What if you suffered a catastrophic injury or illness and were in long-term hospitalized care? It's difficult to imagine suffering an accident or illness so extreme as to result in living out your days hospitalized. But imagine for a moment you also were to spend that lifetime alone. Imagine you had no visitors to cheer your days. No visitors ever. A Burlington woman, Lisette Kingo, established The Angel Project with an objective to brighten the days of unfortunate people in this position.
Founded by Kingo in 2008, the idea for The Angel Project began when she visited the Parkwood Hospital Complex Care unit in London, Ontario. It was Christmas, but it seemed to Kingo that there were many forgotten individuals in the rooms of the facility. She decided she could not walk away and not look back.Compelled to do something, she began working with her own funds and the help of a few friends.
That first year they purchased gifts and basic personal care items for a few of the patients at the Parkwood Hospital. And from there, the project has continued to grow each year.
“When I started TAP, it was because I could not walk away and not look back. I simply felt compelled to do something, anything and things evolved from there. I truly believe that there is good in every person, and I know that most want to make a difference, but just do not know where to start, so it is with humility that I ask for consideration of support,” Kingo says.
The Angel Project's programs benefit patients who have been hospitalized for 10 years or more, and have not had any outside visitors. These patients either have no family and friends or ““ as unthinkable as it may be ““ they have simply been given up on. The programs focuses on patients who are too sick to be moved to a nursing home and will spend their remainder of their days hospitalized, alone.
Among early supporters of The Angel Project was The Swedish School of Halton. Each Christmas, the students make cards and purchase small gifts to give to the patients. The presents are things we would take for granted, a nice soap instead of what the hospital provides, or toothpaste to use instead of baking soda.
The patients Kingo visits are of all ages, as young as 18 years up to age 65. The conditions they suffer from include MS and ALS, but most are simply accident victims; vehicle, skateboard, ski, snowboard accidents as well as gun shot wounds.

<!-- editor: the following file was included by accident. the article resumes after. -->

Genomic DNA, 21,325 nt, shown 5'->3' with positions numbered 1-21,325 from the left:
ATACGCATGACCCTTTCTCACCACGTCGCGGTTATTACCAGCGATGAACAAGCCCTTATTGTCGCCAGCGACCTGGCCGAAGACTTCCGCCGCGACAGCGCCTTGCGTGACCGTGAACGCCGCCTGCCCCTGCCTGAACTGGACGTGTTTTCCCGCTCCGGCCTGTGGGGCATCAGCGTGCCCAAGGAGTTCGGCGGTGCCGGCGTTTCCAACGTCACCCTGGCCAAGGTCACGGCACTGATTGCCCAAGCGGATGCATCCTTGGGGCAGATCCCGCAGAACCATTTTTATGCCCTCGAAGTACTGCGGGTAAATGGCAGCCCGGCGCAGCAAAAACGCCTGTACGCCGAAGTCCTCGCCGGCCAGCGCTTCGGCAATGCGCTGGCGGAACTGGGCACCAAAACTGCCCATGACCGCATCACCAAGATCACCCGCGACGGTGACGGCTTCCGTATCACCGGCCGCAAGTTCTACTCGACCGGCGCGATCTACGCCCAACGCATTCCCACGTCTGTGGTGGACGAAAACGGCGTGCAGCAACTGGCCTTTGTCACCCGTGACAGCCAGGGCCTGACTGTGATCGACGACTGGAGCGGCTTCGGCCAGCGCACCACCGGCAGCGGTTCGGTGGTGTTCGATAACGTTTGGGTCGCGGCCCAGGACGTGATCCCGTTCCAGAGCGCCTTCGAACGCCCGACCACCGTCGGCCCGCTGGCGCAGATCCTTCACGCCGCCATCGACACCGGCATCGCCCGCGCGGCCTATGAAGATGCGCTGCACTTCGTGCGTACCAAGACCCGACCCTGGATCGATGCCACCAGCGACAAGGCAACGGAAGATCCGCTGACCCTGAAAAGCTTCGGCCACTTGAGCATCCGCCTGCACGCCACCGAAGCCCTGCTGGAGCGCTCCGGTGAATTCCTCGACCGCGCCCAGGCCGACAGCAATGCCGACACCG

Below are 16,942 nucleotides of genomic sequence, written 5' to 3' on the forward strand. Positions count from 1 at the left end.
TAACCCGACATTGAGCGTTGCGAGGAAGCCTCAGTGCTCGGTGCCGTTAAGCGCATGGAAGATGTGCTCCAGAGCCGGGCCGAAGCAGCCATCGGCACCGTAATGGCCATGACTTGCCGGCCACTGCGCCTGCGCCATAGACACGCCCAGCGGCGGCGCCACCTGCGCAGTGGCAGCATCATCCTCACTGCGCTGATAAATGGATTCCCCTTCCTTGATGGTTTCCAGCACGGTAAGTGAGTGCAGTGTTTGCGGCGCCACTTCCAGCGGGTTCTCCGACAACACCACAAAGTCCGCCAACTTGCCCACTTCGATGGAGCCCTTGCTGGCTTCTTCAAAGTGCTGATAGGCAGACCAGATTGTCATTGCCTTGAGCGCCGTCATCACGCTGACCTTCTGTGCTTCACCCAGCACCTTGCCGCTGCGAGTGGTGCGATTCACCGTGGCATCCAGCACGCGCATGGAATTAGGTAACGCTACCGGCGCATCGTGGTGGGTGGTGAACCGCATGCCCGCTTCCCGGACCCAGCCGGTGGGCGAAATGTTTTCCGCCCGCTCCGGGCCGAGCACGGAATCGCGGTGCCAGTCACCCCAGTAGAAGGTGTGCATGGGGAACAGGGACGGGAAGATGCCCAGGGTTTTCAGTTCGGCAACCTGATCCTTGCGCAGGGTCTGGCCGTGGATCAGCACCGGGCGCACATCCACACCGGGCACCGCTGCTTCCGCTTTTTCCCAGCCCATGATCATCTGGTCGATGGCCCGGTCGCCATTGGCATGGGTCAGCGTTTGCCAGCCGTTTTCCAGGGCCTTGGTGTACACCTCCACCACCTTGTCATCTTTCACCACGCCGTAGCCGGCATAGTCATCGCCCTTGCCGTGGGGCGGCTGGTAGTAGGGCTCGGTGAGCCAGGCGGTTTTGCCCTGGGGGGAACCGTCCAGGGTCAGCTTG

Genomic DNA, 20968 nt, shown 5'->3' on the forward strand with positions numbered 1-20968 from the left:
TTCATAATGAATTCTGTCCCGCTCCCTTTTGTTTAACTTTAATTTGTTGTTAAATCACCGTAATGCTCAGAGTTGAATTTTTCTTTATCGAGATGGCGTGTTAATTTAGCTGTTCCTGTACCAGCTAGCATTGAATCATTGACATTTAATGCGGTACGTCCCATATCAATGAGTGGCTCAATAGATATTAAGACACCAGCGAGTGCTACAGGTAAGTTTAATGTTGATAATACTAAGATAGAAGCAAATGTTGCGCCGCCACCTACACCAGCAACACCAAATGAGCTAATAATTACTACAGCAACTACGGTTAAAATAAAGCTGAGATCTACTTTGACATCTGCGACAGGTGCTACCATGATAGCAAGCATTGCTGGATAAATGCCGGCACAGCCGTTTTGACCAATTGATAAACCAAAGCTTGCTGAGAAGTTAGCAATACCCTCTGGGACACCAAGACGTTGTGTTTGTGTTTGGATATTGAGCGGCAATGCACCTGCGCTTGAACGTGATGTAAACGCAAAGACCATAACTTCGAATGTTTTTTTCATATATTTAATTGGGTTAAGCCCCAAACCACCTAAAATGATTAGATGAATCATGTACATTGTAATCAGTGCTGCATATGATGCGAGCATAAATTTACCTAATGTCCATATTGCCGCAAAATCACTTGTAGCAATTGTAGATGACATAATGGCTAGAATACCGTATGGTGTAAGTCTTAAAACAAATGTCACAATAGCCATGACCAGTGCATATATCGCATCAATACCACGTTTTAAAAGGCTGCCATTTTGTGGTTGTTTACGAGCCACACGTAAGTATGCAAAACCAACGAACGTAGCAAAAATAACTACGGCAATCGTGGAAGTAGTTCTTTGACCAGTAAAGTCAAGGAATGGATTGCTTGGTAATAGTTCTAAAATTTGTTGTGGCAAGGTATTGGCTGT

Often an Angel Project visit will be in the form of an outing, and for the patients it will be their first trip outside of the hospital in many years. In the past few years Kingo and fellow volunteers have organized outings for complex care patients including NHL pre-season games and concerts as well as holiday and summer parties.
“I suppose I do what I do because it is every human's fear to be alone. To find out that there are so many people not only ill, but also alone is heart wrenching and to know and not act is simply not an option I could live with,” she says.
Virtually 100 per cent of the donations received by The Angel Project directly reach patients in the form of an outing or equipment. But more than the tangible gifts, Kingo knows it's the human interaction that impacts them most.
The funds raised and donated by The Angel Project are earmarked for specific use of complex care patients. In the instance of St. Joseph's Health Care Foundation, they receive and steward the funds to be used with their Complex Continuing Care Program to fund leisure and recreational activities to enhance quality of life.
Kingo's company Kingo Couture is the North Amercan distributor for the SNO of Sweden jewellery line. Kingo has worked with SNO to develop the limited edition “Angel Wings” pendant, of which 100 per cent of proceeds of sales goes directly to The Angel Project.
For more info visit theangelproject.ca